The new Journal of Critical Study of Communication and Disability is paving the way for open, global communication built on equity.
The work of scholars, educators, clinicians and researchers studying communication and disability sometimes reflects hidden biases that reflect racism, ableism, heteronormativity, sexism, classism and Eurocentrism. In addition, various methods and styles of communication used by people from different cultures and identities are sometimes unfairly judged or seen as abnormal by others who may not understand or appreciate these differences without pathologizing or deeming them strange. To recognize and respect the diverse ways people express themselves and communicate, Adelphi University Libraries created the Journal of Critical Study of Communication and Disability. The first issue was published in May 2023.
The first scholarly journal to be published through the University Libraries’ new open access digital publishing program, it serves as a platform for generating new knowledge based on principles of fairness, justice, inclusivity and decolonization and encourages interdisciplinary and transdisciplinary discussions. Following its launch, plans are to publish it twice yearly, with the next issue planned for Fall 2023.
According to Reem Khamis, PhD, professor and director of Adelphi’s Neurophysiology in Speech-Language Pathology Lab and the journal’s managing editor, it is a “scholar-initiated project that was conceived from a collective desire to create a space that brings together scholars, educators, clinicians and community members interested in promoting transformative research, policy and practices related to critical examinations of communication and disability as they intersect with race, gender, class and other sociopolitical constructions.”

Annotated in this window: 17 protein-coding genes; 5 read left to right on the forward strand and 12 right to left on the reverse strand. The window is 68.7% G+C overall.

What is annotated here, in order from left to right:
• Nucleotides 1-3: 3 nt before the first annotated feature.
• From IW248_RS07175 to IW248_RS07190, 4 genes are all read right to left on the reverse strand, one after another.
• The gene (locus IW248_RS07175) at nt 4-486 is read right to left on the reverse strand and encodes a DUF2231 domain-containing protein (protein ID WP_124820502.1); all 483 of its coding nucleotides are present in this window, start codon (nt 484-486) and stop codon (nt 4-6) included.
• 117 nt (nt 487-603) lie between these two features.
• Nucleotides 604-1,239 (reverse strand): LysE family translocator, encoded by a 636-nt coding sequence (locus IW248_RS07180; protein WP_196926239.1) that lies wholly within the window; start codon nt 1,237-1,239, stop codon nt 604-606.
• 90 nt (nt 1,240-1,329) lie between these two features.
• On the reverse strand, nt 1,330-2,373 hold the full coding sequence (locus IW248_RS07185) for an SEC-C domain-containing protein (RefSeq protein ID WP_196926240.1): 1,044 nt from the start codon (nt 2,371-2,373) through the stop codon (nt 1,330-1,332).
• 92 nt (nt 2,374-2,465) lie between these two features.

The Speech, Language, Hearing Scientists Equity Action Collective (SLHS-EAC)—eight faculty members around the country from marginalized groups—came up with the idea for the journal in September of 2021. The SLHS-EAC then got approval and assistance from the dean of libraries at Adelphi, Violeta Ilik.
The new journal implements principles of equity, justice, inclusivity and decoloniality and dismantles all forms of “-isms” in the way that people communicate, explained Dr. Khamis, adding that the most important factor in a manuscript’s review is its contribution to critical understanding of communication and disability.
“We intentionally built in processes to encourage and support scholarship from authors who are often marginalized by mainstream academic publishing,” said Betty Yu, PhD, professor at San Francisco State University. The journal is as much a space for building community as it is a venue for expressing ideas—as symbolized in the JCSCD logo, which is designed to convey “our wish to ignite ideas, to illuminate paths, to fuel activism and to burn down barriers.”
“We frequently hear from other scholars that JCSCD has ’caught fire’ because so many of us have finally found the intellectual home and family we have been seeking,” Yvette Hyter, PhD, professor emeritus at Western Michigan University said.
Christopher Barnes, PhD, assistant professor and digital publishing librarian at Adelphi, noted, “[We] were able to publish a first issue that demonstrates the need for such an interdisciplinary journal and the groundbreaking work being done in the area of critical studies of communication and disability.” Dr. Khamis concluded, “Colleagues are writing to us with such excitement about having this venue—some comment on how they were looking for a venue that is appropriate for their work, and now they have it.”